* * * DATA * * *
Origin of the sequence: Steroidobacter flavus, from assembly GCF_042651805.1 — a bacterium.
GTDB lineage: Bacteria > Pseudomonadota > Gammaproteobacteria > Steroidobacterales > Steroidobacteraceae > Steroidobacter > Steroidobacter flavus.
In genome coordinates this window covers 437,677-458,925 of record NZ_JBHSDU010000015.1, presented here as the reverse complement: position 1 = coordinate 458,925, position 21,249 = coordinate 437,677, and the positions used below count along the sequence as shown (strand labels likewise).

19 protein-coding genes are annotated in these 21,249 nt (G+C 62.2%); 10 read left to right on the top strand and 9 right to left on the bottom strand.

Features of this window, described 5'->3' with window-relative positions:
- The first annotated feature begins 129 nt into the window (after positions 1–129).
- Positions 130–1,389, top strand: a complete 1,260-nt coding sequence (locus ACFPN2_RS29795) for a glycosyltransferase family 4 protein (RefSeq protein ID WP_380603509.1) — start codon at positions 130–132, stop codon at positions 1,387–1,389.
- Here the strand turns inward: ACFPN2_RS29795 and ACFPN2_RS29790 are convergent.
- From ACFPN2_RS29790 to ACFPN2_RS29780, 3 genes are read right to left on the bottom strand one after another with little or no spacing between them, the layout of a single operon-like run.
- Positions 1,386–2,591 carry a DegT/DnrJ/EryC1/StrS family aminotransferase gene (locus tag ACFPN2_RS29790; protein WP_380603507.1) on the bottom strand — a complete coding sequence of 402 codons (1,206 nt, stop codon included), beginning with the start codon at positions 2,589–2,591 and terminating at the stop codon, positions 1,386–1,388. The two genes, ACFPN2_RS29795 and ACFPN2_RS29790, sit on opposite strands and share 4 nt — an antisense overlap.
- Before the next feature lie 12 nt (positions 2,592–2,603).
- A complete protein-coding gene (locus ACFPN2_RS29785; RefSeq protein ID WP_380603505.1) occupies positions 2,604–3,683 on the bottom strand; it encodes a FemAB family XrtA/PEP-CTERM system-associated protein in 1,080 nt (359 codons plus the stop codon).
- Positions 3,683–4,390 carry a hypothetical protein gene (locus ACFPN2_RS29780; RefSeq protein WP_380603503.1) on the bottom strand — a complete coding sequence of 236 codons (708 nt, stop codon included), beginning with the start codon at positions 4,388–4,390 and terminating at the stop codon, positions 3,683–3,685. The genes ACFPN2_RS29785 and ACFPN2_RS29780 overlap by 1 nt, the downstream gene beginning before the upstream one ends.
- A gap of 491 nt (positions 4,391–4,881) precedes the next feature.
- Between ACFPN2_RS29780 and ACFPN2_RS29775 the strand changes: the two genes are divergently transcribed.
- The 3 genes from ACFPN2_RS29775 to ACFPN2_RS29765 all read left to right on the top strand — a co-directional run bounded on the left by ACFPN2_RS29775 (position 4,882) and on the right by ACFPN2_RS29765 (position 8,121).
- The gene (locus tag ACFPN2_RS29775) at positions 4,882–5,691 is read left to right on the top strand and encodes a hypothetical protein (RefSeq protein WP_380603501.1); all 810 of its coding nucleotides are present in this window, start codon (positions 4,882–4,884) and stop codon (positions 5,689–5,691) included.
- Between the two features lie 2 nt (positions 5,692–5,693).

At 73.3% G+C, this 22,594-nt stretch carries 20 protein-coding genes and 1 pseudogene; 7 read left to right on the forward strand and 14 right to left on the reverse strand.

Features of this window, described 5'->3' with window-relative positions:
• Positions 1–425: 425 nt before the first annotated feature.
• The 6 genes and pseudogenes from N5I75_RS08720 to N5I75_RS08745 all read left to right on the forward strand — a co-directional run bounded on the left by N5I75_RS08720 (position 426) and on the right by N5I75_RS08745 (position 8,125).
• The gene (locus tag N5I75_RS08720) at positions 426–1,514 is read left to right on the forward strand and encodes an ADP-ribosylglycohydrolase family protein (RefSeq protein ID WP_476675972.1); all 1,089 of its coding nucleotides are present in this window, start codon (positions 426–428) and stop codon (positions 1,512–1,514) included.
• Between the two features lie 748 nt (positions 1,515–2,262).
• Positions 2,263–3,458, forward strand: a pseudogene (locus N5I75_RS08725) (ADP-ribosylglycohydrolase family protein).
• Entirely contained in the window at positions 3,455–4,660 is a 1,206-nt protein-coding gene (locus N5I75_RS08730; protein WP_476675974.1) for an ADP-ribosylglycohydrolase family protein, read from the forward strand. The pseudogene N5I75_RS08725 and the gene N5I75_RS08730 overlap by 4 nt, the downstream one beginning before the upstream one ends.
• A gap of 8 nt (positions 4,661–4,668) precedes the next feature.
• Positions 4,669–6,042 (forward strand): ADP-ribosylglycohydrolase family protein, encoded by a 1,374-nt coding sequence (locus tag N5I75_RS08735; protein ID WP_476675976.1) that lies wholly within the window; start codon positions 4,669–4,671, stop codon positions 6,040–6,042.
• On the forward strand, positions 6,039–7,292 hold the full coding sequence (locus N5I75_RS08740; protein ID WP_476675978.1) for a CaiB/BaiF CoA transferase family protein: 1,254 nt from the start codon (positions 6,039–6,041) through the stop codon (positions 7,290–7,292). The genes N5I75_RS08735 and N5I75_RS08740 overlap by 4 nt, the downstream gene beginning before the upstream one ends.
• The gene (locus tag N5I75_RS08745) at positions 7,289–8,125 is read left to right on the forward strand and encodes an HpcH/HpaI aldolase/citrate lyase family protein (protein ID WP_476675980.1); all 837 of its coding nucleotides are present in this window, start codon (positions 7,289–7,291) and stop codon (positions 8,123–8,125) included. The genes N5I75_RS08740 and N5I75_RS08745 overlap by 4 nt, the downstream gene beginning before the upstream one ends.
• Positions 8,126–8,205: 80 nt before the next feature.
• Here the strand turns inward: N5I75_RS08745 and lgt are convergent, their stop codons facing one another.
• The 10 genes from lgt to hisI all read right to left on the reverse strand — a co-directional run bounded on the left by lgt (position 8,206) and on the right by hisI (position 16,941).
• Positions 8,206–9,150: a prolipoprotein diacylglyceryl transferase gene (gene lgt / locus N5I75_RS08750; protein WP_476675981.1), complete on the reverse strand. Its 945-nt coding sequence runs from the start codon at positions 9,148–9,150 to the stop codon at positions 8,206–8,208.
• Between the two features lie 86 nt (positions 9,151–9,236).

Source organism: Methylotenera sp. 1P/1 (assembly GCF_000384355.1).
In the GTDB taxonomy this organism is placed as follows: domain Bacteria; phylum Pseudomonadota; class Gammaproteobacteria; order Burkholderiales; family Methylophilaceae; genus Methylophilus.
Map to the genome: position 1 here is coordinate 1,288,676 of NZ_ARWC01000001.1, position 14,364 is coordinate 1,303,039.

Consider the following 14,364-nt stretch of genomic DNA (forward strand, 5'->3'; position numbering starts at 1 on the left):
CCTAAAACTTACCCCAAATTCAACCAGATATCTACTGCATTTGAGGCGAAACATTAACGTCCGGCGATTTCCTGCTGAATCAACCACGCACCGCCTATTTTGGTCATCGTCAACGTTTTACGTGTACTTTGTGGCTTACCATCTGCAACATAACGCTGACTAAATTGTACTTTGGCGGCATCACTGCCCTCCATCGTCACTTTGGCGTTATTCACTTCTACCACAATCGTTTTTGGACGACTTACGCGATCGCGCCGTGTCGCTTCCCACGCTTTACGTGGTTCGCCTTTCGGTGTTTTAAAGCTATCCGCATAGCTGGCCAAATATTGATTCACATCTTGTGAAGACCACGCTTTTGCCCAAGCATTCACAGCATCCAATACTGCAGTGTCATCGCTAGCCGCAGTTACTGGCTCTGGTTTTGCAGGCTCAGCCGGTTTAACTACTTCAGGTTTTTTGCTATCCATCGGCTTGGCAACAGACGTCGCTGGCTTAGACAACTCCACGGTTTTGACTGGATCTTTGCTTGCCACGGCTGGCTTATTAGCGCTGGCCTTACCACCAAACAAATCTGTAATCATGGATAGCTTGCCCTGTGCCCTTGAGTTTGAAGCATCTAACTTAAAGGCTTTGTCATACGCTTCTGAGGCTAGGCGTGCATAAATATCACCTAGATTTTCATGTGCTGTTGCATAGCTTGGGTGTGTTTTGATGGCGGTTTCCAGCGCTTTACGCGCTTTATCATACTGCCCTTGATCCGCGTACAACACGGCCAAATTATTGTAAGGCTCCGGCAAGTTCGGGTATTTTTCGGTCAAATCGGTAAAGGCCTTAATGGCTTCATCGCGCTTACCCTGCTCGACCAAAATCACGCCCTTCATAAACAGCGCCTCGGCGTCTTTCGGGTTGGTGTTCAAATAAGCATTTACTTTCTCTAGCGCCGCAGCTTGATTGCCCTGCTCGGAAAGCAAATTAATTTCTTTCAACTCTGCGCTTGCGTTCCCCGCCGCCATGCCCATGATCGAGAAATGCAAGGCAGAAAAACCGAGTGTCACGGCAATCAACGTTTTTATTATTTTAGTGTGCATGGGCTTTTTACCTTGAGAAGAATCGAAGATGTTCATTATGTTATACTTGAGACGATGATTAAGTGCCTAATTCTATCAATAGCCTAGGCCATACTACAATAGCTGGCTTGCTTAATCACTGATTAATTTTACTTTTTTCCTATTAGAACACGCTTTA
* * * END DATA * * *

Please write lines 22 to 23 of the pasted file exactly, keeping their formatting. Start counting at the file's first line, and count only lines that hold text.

• The 6 genes and pseudogenes from N5I75_RS08720 to N5I75_RS08745 all read left to right on the forward strand — a co-directional run bounded on the left by N5I75_RS08720 (position 426) and on the right by N5I75_RS08745 (position 8,125).
• The gene (locus tag N5I75_RS08720) at positions 426–1,514 is read left to right on the forward strand and encodes an ADP-ribosylglycohydrolase family protein (RefSeq protein ID WP_476675972.1); all 1,089 of its coding nucleotides are present in this window, start codon (positions 426–428) and stop codon (positions 1,512–1,514) included.